Examining Beating the Blues, comprising of: 'The effectiveness and acceptability of Beating the Blues computerised cognitive behaviour therapy programme: a systematic review'; and, 'Beating the Blues: engagement, attrition and clinical outcomes of a computerised cognitive behaviour therapy programme and the impact of COVID-19.'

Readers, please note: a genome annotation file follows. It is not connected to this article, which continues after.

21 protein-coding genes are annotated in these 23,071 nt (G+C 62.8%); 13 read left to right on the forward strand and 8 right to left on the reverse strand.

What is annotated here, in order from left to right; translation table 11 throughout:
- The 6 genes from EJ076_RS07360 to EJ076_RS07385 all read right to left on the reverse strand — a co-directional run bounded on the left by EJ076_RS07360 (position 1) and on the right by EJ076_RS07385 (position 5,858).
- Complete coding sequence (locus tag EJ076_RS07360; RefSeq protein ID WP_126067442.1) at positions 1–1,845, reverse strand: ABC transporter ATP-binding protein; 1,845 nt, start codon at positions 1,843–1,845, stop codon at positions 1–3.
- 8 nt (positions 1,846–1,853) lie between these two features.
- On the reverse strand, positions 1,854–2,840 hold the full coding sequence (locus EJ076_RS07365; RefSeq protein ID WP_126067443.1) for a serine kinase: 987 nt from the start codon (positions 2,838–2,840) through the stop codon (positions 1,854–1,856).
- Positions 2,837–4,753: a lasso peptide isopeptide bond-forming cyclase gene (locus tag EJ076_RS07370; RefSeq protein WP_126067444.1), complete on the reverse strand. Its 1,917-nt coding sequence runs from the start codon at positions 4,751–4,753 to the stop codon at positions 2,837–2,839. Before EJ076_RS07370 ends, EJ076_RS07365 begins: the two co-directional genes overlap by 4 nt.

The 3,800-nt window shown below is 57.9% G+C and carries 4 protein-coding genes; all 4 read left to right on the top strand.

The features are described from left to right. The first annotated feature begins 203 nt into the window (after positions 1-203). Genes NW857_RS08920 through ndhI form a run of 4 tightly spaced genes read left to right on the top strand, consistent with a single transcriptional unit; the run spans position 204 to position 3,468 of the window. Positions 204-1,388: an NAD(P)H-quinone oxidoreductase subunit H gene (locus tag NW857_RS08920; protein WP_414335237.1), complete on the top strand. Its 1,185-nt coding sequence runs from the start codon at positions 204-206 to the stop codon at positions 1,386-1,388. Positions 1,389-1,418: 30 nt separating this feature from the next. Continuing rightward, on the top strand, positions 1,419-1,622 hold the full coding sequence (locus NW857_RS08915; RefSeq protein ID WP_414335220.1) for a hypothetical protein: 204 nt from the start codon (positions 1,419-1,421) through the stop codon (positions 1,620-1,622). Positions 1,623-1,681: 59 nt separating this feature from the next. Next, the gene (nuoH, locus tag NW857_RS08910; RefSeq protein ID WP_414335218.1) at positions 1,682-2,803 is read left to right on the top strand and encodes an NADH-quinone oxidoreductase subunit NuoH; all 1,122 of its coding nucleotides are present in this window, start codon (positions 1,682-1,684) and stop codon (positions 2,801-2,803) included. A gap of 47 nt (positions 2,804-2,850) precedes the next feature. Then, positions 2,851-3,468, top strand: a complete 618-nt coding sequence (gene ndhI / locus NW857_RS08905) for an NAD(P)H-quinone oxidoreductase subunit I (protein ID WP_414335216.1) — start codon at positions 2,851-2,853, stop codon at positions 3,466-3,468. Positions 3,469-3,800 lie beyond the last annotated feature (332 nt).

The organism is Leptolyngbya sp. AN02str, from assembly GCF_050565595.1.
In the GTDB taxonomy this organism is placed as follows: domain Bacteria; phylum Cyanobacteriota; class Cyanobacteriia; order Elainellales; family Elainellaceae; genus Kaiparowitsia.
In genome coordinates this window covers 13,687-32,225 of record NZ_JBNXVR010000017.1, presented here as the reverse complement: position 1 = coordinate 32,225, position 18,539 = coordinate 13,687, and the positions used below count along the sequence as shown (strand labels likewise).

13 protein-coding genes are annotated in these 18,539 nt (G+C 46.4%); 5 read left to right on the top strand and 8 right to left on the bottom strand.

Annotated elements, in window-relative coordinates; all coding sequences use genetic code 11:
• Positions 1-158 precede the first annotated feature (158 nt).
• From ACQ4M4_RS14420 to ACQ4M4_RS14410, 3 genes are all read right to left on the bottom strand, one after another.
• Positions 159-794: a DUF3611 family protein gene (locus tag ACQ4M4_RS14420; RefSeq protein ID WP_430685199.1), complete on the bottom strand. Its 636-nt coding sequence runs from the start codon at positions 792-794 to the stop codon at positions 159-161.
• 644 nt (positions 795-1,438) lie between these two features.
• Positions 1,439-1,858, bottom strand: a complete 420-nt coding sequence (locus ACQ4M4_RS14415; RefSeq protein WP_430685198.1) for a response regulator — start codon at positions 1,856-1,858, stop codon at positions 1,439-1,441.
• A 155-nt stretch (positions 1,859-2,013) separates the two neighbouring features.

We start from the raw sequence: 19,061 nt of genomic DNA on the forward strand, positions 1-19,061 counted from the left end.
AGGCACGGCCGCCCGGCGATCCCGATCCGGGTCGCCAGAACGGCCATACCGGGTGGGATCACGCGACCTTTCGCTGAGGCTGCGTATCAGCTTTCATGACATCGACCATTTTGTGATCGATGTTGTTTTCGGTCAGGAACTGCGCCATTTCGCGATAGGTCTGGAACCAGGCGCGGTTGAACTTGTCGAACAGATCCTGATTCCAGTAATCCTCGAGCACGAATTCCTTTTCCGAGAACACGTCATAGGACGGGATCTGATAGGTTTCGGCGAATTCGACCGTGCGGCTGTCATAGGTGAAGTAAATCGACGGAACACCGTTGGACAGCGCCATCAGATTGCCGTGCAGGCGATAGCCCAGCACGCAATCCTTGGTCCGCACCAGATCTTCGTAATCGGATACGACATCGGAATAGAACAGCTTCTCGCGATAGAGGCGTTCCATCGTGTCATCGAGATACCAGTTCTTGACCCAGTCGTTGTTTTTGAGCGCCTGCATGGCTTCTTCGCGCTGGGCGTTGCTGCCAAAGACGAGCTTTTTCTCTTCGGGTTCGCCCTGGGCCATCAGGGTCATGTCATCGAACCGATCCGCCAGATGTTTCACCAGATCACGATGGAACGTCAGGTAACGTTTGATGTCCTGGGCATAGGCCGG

INTRODUCTION: There is a high prevalence of common mental health disorders globally. Although effective treatments exist, there are several barriers to accessing these interventions. Digital mental health interventions (DMHI) have been developed over the last few decades as a way of addressing these barriers and increasing accessibility to evidence-based therapeutic interventions. Beating the Blues (BtB) is a longstanding computerised Cognitive Behaviour Therapy (cCBT) programme that has been used extensively in the United Kingdom (UK). Although cCBT programmes have been shown to be effective, there are high attrition rates and evidence around acceptability of these programmes is inconclusive. Further research is needed to understand engagement and attrition of DMHI. The COVID-19 pandemic has been a unique context to explore this. In addition to the impacts on mental health, the subsequent restrictions resulted in rapid changes to mental health service delivery and an increased reliance on digital interventions. Given the unprecedented nature of the pandemic, it is unclear how the COVID-19 pandemic impacted mental health as well as engagement and attrition from DMHI. This thesis aimed to explore the existing evidence around BtB in terms of effectiveness and acceptability. It further aimed to evaluate attrition, engagement and clinical effectiveness of BtB and the impacts of COVID-19 on these factors. METHODS: The first chapter of the thesis portfolio involved conducting a systematic review of the evidence for the effectiveness and acceptability of BtB. Publication databases and grey literature were searched, and 23 studies were included. A narrative synthesis was conducted. The second chapter of the thesis portfolio involved conducting an empirical study using routine data from n=4517 referrals to a cCBT service using BtB. The data was statistically analysed to explore associations of uptake, registration, attrition, and clinical effectiveness. The impact of COVID-19 on these variables was examined through grouping the sample pre and during COVID-19. MAIN FINDINGS: The results of the systematic review indicated that BtB is effective at reducing symptoms of depression and overall psychological distress across contexts, populations and settings. The findings were inconclusive for the treatment of anxiety. There was some limited evidence for the effectiveness of BtB in relation to secondary outcomes measures. The evidence for acceptability of BtB was mixed and the methodologies tended to be less rigorous than effectiveness studies. Variable attrition rates were noted but tended to be higher in naturalistic settings than experimental settings. Programme and participant characteristics associated with acceptability were discussed. The results of the empirical research found that BtB was effective at reducing symptoms of anxiety and depression pre and during COVID-19. In line with review findings, the attrition rates were high. Participants had significantly higher baseline levels of depression during COVID-19 and engaged more with the programme during this time than pre COVID-19. Younger age and higher baseline levels of depression significantly predicted attrition. These models, however, had limited predictive power and there are likely to be other unknown factors contributing to engagement and attrition. CONCLUSIONS: The systematic review and empirical research found that BtB is an effective intervention, particularly in relation to treatment of depression. Engagement and attrition, however, pose a barrier to the implementation of these programmes. Strengths and limitations of the review and study were discussed. As a longstanding DMHI, the evidence from BtB has significant implications for informing DMHI research and ongoing clinical practice. There continues to be a lack of consensus around predictors of attrition and how acceptability of DMHI influences engagement and attrition. Further research is needed with use of more nuanced forms of data, to fully understand these factors.